National Close the Gap Day

Closing the gap developed out of the call in Tom Calma’s Social justice report 2005 for Australian governments to commit to achieving equality for Indigenous people in health and life expectancy within 25 years. In March 2006 some non-government agencies came together to develop a National Indigenous Health Equality Campaign and in April 2007 a Close the gap campaign was launched.

In December 2007 the Council of Australian Governments (COAG) committed to closing some key gaps and in March 2008 many government and non-government delegates to a National Indigenous Health Equality Summit signed a statement of intent. In July 2008 the Rudd Government established the National Indigenous Health Equality Council and in November COAG agreed to the National Indigenous reform agreement which set out five Closing the gap targets:

  • To close the life expectancy gap within a generation;
  • To halve the gap in mortality rates for Indigenous children under five within a decade;
  • To ensure access to early childhood education for all Indigenous four year olds in remote communities within five years;
  • To halve the gap in reading, writing and numeracy achievements for children within a decade;
  • To halve the gap for Indigenous students in year 12 attainment rates by 2020; and
  • To halve the gap in employment outcomes between Indigenous and non-Indigenous Australians within a decade.
To help achieve these goals COAG identified a number of building blocks (early childhood, schooling, health, economic participation, healthy homes, safe communities and governance and leadership) and facilitated a number of Indigenous-specific National Partnership Agreements which committed governments to measurable funded steps, namely:  
Three regular ‘Closing the Gap’ publications have tracked developments—the Prime Minister’s annual report (most recently Closing the Gap—Prime Minister’s Report, 6 February 2013),  the  COAG Reform Council’s report on progress (most recently Indigenous Reform 2010-11: Comparing performance across Australia, 30 April 2012) and the Government’s budget time statement (most recently Investing to close the gap on Indigenous disadvantage, 8 May 2013).

While governments have pressed on with ‘Closing-the-gap’ initiatives, the non-governmental ‘Close the Gap’ steering committee’s more rights-based awareness campaign has continued and central to it since 2011 has been the ‘National Close the Gap Day’. Oxfam has encouraged groups and individuals to propose and register events, and reported more than 130,000 Australians taking part in 2012.

The National Close the Gap Day has joined the following other awareness-raising days in the area of indigenous affairs: 
26 January, the First Fleet’s landing date and subsequently Australia Day, was for a long time commemorated by some indigenous Australians (starting with William Cooper and William Ferguson in 1938) as the Day of Mourning and is today commonly called Survival Day or Invasion Day (and marked in Sydney with a Survival Day concert).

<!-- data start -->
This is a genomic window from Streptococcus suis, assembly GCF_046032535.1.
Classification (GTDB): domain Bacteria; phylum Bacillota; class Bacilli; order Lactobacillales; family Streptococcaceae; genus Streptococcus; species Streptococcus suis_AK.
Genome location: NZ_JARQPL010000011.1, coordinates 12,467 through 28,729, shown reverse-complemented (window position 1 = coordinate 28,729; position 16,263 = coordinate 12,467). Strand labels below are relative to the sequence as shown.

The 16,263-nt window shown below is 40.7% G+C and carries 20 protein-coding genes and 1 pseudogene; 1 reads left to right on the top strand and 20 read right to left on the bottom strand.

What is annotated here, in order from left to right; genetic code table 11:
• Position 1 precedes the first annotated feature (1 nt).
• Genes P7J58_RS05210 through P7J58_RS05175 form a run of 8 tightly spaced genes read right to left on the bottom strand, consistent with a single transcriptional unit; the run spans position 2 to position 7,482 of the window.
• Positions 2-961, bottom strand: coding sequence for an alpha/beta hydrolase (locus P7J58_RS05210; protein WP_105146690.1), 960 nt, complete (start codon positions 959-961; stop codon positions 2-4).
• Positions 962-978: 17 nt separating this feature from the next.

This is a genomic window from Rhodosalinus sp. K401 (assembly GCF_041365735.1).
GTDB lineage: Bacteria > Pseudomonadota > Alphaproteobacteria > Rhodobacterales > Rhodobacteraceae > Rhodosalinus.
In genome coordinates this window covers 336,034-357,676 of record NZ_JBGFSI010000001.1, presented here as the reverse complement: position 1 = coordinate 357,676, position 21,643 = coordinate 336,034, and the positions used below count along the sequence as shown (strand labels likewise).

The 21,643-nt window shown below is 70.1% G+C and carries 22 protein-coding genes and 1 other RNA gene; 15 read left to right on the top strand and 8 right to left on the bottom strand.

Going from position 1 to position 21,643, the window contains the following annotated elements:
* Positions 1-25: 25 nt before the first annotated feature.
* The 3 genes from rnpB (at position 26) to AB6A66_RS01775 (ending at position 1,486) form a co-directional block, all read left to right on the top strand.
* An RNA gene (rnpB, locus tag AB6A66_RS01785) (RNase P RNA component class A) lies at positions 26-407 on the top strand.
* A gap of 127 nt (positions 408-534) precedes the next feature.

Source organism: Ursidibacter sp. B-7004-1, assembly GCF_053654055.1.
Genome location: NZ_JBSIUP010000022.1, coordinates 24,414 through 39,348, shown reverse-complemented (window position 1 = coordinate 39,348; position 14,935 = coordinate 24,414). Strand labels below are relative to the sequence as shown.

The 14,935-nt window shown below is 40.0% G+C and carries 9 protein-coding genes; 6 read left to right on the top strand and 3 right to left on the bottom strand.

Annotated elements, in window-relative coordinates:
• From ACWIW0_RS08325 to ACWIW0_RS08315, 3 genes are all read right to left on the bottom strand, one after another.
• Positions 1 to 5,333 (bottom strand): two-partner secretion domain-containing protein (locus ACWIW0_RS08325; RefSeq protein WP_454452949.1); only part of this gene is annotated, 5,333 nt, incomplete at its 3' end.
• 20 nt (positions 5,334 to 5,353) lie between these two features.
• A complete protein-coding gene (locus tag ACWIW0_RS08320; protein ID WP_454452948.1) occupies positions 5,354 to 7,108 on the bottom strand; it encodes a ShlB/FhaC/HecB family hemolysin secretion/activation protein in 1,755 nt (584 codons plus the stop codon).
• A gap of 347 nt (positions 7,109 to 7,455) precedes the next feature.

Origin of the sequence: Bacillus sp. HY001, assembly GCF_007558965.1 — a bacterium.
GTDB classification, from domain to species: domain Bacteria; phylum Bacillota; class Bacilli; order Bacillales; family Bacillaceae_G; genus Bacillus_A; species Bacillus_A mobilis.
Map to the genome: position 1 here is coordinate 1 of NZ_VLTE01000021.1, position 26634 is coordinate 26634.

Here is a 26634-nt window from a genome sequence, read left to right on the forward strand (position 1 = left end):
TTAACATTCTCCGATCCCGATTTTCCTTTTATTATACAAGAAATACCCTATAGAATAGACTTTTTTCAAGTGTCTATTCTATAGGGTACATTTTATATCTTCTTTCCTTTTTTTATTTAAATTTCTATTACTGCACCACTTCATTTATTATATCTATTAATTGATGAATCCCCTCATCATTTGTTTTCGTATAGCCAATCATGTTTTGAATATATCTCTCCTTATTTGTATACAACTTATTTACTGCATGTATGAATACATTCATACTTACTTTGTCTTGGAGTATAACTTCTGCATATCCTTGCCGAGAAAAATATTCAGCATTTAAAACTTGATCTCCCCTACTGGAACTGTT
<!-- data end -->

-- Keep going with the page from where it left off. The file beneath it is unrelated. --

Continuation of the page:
13 February, the date of Prime Minister Kevin Rudd’s 2008 National Apology to the Stolen Generations, has recently started to be called National Apology Day.

21 March is the United Nations International Day for the Elimination of Racial Discrimination and in 1999 Harmony Day became a day to encourage tolerance and understanding between Australians of all races and cultural backgrounds.

26 May has been National Sorry Day since 1998 and marks the anniversary of the 1997 tabling of the Bringing them Home report. Hundreds of thousands of Australians participated in activities marking the first National Sorry Day and the day continues to be well observed.
3 June is Mabo Dayand commemorates the anniversary of the 1992 High Court decision in the case brought by Eddie Mabo and others which recognised the existence in Australia of native title rights.

Between the above two days is National Reconciliation Week. The inaugural week marked the end of the ten year 'Process of Reconciliation' which had begun with the establishing of the Council for Reconciliation in 1990, and ended with the release of the Council's Australian Declaration Towards Reconciliation and Roadmap for Reconciliation.

The first full week of July is NAIDOC Week, it having grown out of the National Aborigines Day which was inaugurated in the late 1950s (after lobbying that had started in 1939), and the 1975 decision of the National Aboriginal and Islander Day Observance Committee to stretch the celebration out to a week. The week moved to September in 1985 but moved back to July in 1992.

Other dates of significance for 2013 1 July Coming of the Light, 4 August National Aboriginal & Torres Strait Islander Children’s Day, and 9 August International Day of the World’s Indigenous People.

For more on ‘Closing the Gap’ follow the links on the Healthinfonet’s closing-the-gap web-pages and for more on days of significance see my Parliamentary Library research note from 20 August 2002, Indigenous Flags and Days.


Flagpost is a blog on current issues of interest to members of the Australian Parliament

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